By Jimbo
Mar 8, 2006

Jbak, great anecdote.
Isn't it amazing how the farther you get above the gear the more likly it becomes your going to onsite the pitch.
I miss the old days sometimes. It's too easy to go out and clip bolts now. No more pumping yourself up for the "headpoint".
Times change, I've gone to the dark side, like so many others.
Every now and then it's good to jump on a route like Voodoo Child or Straight Arrow. Just you remind yourself of the way things were, "back in the day".
By Christian
From: Casa do Cacete
Sep 6, 2006
rating: 5.9+ 5c 17 VI 17 E1 5a PG13

Sweet pitch.. Beautiful rock too..
By James DeRoussel
From: Tucson, AZ
Jun 30, 2008

One of the best slab climbs in Arizona.
By 1Eric Rhicard
Jun 30, 2008

James if you like slabs the place to go is Out of Towners Dome in the East Stronghold. Not only the best but probably also the hardest. The other good ones on Rap are Voodoo Child and Black Magic Woman
By mrbiscoop
Aug 20, 2011

Lead this back in '93 or so with my old friend Charlie King.
By adrian korosec
From: tucson,az
Aug 15, 2012

Looking for a little beta here.

Comming in from the left does one use the underside of the roof as a layback, or the crack where the roof meets the slab? I started using the little crack but thought it was a bit easier standing up and unclinging the underside of the roof, however that requires blind groping.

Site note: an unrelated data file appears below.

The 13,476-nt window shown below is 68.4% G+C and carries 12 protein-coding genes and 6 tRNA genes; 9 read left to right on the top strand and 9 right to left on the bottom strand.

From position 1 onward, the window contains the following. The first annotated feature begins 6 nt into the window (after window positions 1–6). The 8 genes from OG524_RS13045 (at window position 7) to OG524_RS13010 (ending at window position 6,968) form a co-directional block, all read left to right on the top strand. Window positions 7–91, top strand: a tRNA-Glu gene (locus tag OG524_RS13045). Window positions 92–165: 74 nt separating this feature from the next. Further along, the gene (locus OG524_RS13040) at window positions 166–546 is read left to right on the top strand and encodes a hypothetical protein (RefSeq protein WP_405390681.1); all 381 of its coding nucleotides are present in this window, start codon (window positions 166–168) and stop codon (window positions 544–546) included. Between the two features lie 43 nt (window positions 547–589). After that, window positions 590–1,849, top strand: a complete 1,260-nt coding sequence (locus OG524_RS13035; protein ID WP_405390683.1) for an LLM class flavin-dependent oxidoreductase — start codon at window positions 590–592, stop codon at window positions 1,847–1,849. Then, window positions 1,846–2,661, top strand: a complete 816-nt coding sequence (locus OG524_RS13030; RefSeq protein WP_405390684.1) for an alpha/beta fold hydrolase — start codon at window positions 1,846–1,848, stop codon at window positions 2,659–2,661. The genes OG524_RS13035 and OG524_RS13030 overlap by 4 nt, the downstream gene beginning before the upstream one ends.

Climbing directly straight up to the right side of the roof looks much harder than traversing in from upper left.

Was there a pin under the roof in the past? Small TCUs are a chore to get in. After the roof things become manageable, but up to, and around the roof is tough to climb and protect. Great pitch!
By Hendrixson
From: Tucson, AZ
Aug 15, 2012
rating: 5.9+ 5c 17 VI 17 E1 5a PG13

Up until a few years ago there was a piton at the roof prior to the first bolt. I've climbed it both with and without the piton and believe that despite the gear being adequate it ups the commitment level.

I tend to start slightly to the left, place gear in the obvious weakness in the roof, and then move to the right where the slab is less blank. Never seen anyone else do it so there may be a better way.

Hope this helps.
By Andrew Megas-Russell
From: Tucson, AZ
Feb 11, 2015

I just climbed this for the first time and had a blast! Classic slab climbing. A strong head required, but nothing a locker on your quick draw can't ease. I climbed it in a warm spell in February and the temps were in the 60's and just perfect for high friction. I would not get on this on a slimy, hot day. I agree with Hendrixson's route finding beta. And yeah, the old SMC's are a little loose.

Mountain Project

The Definitive Climbing Resource

MTB Project

Next Generation MTB Trail Maps

Powder Project

Backcountry Ski Maps & Secret Stashes
FREE Stickers · Gyms · RSS · School of Rock · Contact · About